Ravenna: Dante’s tomb

Dante Alighieri (ca. 1265-1321) is perhaps the most famous Italian poet ever. He is best known for his Divina Commedia (Divine Comedy), which consists of three parts: Hell (or Inferno), Purgatory and Paradise. Although Dante was born and raised in Florence and can be considered one of the most important…

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Florence: The Duomo

No matter how many times I have seen it, Florence’s cathedral continues to impress me, and for many reasons. The Duomo is simply huge, with a length of some 153 metres and a nave width of 38 metres (90 metres at the crossing). It can accommodate at least 20.000 people.…

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Milan: Pinacoteca di Brera

The name “Brera” apparently derives from a Germanic word, braida, which means “field of grass”. In this part of the city of Milan, traditionally home to many artists, we find the world-famous Pinacoteca di Brera. It can be found in a palazzo that was built for the Jesuit Order in…

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Milan: Castello Sforzesco

The Castello Sforzesco is a huge castle in the centre of Milan, measuring some 190 by 190 metres. Behind it is the Parco Sempione, one of the largest public parks of the city. The Castello houses a handful of a museums that together are called the Musei Civici. You can…

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Milan: Biblioteca and Pinacoteca Ambrosiana

The driving force behind establishing the Pinacoteca Ambrosiana was Federico Borromeo, archbishop of Milan from 1595 until his death in 1631. Borromeo, cousin of Saint Carlo Borromeo, was an important figure in the counter-Reformation movement. In 1609 he founded the Bibliotheca Ambrosiana, one of the first public libraries in Europe.…

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Milan: Museo Poldi Pezzoli

What a wonderful museum! We had not planned to visit the Museo Poldi Pezzoli, but ended up there by chance. Originally we wanted to go and see the famous Chiaravalle Abbey on the outskirts of Milan. However, the abbey was quite far away and since it was our last day…

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Florence: Palazzo Medici Riccardi

In April of this year, I saw the “art movie” Florence and the Uffizi Gallery at the cinema. It featured the actor Simon Merrells as Lorenzo “Il Magnifico” de’ Medici and discussed the highlights of Florentine Renaissance art. The movie dedicated quite a few minutes to the Palazzo Medici Riccardi,…

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Florence: Santa Trinita

The Vallumbrosan Order is a branch of the Benedictines that was founded in the eleventh century by Saint John Gualbert (died 1073). The first church of the Vallumbrosans in Florence was built in either 1077 or 1092 (different dates are mentioned in different sources). At that time it was outside…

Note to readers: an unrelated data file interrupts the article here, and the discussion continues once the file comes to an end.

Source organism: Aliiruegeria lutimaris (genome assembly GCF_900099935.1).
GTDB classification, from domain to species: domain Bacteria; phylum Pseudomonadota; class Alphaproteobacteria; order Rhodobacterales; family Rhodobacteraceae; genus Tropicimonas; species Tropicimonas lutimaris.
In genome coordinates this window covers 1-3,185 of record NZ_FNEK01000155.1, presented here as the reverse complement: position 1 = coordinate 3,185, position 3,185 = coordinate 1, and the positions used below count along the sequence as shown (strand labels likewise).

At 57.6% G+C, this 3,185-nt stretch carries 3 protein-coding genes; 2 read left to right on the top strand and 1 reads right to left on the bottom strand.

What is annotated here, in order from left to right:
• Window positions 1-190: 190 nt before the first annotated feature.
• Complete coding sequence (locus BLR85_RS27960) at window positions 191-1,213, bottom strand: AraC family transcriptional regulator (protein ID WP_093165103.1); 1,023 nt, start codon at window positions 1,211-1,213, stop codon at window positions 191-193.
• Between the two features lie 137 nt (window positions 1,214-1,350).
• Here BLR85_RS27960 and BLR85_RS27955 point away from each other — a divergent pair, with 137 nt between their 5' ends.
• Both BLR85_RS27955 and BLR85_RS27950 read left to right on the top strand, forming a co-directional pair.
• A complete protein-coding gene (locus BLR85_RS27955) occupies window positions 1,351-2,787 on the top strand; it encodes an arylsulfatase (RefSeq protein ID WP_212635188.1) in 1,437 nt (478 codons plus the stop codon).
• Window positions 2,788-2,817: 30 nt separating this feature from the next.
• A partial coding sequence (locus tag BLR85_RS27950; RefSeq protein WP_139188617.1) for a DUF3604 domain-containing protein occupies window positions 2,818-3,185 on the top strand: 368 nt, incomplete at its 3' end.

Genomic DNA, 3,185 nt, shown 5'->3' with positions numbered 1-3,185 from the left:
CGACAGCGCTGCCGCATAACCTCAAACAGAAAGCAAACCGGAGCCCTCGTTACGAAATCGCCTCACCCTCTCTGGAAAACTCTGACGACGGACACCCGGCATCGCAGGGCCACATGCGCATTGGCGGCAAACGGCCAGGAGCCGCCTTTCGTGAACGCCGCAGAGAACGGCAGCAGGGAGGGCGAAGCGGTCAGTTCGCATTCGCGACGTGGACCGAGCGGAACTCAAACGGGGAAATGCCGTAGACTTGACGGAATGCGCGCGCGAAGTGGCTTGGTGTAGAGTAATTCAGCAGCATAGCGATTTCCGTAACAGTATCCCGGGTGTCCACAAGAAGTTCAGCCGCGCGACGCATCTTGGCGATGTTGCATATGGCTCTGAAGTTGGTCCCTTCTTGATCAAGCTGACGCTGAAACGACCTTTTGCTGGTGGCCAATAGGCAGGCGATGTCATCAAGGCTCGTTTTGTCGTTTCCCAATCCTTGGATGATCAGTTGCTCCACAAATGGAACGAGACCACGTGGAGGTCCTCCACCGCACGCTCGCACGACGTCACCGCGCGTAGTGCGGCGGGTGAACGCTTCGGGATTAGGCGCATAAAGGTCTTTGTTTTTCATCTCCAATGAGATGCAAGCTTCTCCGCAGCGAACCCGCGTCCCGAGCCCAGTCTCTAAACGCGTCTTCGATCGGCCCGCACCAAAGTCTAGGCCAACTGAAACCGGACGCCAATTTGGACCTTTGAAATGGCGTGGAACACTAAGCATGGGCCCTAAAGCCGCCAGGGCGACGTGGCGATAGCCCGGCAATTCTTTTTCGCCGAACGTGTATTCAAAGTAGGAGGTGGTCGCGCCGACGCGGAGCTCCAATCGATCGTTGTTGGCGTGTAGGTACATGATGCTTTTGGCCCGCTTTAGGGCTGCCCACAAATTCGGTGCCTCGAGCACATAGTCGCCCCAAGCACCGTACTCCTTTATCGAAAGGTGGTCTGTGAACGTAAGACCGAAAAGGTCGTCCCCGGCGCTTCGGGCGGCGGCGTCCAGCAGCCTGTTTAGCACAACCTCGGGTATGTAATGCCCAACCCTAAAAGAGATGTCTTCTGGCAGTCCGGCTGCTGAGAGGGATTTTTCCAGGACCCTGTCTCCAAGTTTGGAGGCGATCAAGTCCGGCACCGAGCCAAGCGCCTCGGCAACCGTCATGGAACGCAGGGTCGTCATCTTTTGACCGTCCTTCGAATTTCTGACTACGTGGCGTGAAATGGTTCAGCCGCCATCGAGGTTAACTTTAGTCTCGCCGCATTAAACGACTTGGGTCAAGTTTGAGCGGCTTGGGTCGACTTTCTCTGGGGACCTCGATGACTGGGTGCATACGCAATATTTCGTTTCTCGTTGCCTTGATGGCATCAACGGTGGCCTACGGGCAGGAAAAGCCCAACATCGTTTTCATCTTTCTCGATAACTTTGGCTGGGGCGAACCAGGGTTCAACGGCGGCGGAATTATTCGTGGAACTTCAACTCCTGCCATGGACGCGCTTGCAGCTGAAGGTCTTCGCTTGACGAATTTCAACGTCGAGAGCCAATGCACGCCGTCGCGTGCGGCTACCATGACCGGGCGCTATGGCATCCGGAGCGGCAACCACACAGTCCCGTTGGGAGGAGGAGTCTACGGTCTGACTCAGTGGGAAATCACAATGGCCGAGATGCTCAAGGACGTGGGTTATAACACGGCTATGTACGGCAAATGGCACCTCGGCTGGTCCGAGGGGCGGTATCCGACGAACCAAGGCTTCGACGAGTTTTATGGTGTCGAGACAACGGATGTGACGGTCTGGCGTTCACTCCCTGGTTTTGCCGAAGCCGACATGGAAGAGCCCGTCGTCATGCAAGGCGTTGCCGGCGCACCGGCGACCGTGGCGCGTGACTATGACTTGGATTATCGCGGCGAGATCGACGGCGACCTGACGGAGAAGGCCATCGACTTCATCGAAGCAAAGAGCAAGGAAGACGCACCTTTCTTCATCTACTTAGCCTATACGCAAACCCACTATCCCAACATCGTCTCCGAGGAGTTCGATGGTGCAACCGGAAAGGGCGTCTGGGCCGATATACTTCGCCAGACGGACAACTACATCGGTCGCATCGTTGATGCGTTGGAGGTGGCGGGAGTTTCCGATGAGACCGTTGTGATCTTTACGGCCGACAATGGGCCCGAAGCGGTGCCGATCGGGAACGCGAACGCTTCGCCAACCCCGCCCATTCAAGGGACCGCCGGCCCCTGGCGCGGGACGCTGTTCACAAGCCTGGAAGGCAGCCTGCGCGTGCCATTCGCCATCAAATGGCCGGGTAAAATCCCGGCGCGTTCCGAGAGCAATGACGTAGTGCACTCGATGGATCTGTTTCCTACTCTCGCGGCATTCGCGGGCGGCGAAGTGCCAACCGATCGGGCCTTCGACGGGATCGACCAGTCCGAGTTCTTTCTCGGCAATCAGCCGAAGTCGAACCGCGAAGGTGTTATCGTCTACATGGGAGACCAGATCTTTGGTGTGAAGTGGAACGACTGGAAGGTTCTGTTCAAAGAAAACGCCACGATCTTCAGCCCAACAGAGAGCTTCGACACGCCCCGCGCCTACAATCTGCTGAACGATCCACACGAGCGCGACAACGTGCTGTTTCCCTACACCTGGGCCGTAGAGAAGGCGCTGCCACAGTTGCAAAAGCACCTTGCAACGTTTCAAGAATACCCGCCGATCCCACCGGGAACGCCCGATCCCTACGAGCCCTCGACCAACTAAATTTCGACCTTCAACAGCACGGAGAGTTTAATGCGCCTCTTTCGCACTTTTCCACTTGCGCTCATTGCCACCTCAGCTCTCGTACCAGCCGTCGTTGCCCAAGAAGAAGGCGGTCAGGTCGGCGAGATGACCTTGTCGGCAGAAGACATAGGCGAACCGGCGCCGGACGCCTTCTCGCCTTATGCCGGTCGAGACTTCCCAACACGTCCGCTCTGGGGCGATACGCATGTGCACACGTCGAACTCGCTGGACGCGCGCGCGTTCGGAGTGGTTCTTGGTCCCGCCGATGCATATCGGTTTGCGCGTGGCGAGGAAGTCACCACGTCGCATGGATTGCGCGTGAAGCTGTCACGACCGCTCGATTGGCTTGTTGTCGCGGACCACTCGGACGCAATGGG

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Florence: Ognissanti

The best time to visit the Ognissanti church in Florence is on a Monday, Tuesday or Saturday morning. The church is open to the public on other days of the week as well, but only on the days mentioned are visitors allowed to visit the beautiful cloister next door (Chiostro…

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Pontassieve

The pleasant town of Pontassieve owes its existence to Florence. In the middle of the fourteenth century, the Signoria of Florence (i.e. the city government) decided to build a castle at this strategic location, where the river Sieve joins the river Arno. Construction of the castle commenced after a government…

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Milan: San Simpliciano

One of my travel guides calls the San Simpliciano a “little jewel”. That is a bit of an exaggeration, but the church is worth a visit nonetheless. It is one of the three or four churches in Milan founded by Saint Ambrosius (ca. 340-397). The church was completed in 401…

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Milan: San Nazaro in Brolo

Saint Ambrosius (ca. 340-397)  is credited with founding three or four churches in Milan in the late fourth century. The Basilica Martyrum (now the Sant’Ambrogio) was one of them, the Basilica Virginum (now the San Simpliciano) another. The third church was the Basilica Apostolorum, or the Basilica of the Apostles.…

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Milan: Sant’Ambrogio

The Sant’Ambrogio is one of the oldest and most important churches in Milan. Built between 379 and 386 by Saint Ambrosius (Anglicised as Ambrose) and later named after him, the church is even older than the San Lorenzo Maggiore. According to a brochure provided by the church itself, “during Lent…

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Fiesole: Museo Civico Archeologico

Fiesole’s small but interesting archaeological museum is located right within the city’s archaeological area, where one can find the remains of an Etruscan wall, a Roman temple, Roman public baths and a Roman theatre that is still used for performances during the summer. Fiesole has had an archaeological museum since…

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Fiesole: The Duomo

Fiesole’s Duomo is hardly the most elegant building in Italy. It is simple and robust, made of large blocks of tuff. The Duomo was built in the shape of a classical Roman basilica, with the apse facing southeast. Its official name is the cattedrale di San Romolo, after the first…

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